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  • Map of the 1858 trans-Atlantic cable route
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By Philip Cowburn

Once the cable had at length been laid, writes Philip Cowburn, ‘an additional bond of union’, in the words of Queen Victoria’s message to President Andrew Johnson, strengthened the link between Great Britain and the United States.

W.H. Chaloner offers a study in British railway engineering.

At the end of the eighteenth century the Russians were in want of technologists. Eric Robinson describes how they turned for help to the engineering skills of Birmingham.

“What is the American, this new man?,” Franklin seemed to provide the answer to this question first asked in 1784.

G.G. Hatheway describes how British-Canadian and American companies entered upon a nineteenth century contest in transatlantic crossings.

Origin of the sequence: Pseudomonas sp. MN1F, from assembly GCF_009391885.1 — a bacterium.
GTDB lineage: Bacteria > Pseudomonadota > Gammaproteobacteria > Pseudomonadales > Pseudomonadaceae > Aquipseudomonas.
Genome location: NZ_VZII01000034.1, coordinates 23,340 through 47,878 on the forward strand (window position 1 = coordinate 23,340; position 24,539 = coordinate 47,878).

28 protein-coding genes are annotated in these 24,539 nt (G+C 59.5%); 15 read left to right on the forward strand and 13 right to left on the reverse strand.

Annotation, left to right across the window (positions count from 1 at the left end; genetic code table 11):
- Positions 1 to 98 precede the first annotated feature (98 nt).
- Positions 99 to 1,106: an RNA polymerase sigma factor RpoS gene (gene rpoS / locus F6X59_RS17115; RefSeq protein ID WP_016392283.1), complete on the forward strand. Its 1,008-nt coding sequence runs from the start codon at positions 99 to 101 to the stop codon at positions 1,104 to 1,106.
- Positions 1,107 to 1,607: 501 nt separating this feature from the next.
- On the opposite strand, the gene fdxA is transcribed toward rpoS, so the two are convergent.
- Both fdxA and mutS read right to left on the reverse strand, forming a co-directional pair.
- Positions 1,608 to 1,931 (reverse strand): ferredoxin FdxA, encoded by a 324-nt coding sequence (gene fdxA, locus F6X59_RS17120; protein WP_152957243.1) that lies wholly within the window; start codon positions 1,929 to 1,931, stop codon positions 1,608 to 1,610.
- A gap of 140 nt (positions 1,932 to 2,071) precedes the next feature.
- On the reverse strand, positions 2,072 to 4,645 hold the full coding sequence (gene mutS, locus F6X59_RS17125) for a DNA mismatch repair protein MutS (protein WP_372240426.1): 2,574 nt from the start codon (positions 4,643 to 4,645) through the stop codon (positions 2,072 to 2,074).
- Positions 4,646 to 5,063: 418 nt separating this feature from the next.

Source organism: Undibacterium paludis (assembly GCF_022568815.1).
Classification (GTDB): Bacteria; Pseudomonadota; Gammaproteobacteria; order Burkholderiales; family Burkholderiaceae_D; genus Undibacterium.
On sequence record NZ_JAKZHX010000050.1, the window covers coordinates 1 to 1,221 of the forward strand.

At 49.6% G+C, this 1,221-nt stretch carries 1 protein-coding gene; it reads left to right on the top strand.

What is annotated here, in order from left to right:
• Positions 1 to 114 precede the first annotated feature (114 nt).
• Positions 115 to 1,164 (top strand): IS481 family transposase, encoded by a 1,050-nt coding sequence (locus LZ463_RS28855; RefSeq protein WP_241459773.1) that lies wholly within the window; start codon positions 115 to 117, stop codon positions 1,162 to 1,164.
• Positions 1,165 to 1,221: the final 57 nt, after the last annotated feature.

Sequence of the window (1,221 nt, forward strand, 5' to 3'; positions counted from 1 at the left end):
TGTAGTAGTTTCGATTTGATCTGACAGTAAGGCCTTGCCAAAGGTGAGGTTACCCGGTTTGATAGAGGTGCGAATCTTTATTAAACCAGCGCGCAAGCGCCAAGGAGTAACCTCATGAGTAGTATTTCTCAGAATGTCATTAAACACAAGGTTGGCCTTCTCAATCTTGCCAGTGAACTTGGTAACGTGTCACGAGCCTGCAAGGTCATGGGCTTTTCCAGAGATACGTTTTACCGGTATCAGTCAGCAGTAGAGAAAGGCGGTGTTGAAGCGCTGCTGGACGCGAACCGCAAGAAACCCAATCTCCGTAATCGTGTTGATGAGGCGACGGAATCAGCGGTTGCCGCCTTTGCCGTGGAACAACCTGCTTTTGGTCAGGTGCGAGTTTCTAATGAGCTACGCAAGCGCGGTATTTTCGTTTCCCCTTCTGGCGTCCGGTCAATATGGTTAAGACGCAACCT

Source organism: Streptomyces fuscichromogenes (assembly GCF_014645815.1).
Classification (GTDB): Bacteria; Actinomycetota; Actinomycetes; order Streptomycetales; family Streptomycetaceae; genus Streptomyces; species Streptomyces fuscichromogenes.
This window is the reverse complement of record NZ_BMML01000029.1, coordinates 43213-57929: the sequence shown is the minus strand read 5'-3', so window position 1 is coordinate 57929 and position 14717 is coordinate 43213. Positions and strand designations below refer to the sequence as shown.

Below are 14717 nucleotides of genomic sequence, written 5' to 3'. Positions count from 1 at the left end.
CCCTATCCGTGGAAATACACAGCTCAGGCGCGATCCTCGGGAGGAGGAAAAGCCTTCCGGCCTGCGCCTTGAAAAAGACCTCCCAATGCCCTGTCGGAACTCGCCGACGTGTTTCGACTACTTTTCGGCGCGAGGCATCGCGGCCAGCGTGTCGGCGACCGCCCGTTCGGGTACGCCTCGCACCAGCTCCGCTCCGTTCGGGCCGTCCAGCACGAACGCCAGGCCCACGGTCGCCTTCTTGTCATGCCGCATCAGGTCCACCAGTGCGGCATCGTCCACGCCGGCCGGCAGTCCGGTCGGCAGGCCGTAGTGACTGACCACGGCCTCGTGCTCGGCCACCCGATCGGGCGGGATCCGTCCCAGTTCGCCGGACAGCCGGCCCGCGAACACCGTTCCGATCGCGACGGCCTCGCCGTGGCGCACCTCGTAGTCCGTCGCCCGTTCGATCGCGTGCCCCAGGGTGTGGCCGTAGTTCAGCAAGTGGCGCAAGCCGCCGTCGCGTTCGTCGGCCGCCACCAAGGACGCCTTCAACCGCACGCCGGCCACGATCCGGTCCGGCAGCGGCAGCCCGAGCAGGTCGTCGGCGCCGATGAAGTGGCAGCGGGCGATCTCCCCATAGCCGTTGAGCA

The third President of the United States had been the first American Minister in Paris; Stuart Andrews describes how, to the end of his life, he was a faithful disciple of the French Enlightenment.

In the year after ‘Mr. Madison’s War’, writes W.I. Cunningham, three Massachusetts businessmen helped to transfer the Industrial Revolution from England to America.

After long dispute between the Penn and Calvert families, writes Louis C. Kleber, the astronomers, Charles Mason and Jeremiah Dixon, sailed for America in November 1763 to lay down their momentous line.

‘Man has made himself what he is today.’ Joe Rogaly writes how important biological changes have recently transformed his whole existence.

Stella Margetson describes how, with the single-mindedness of a devoted artist, John Palmer revolutionized the transport system of the British Isles.

Originally planned to serve a political purpose, writes George Woodcock, the Canadian Pacific has played an important part in the general development of the modern Dominion.

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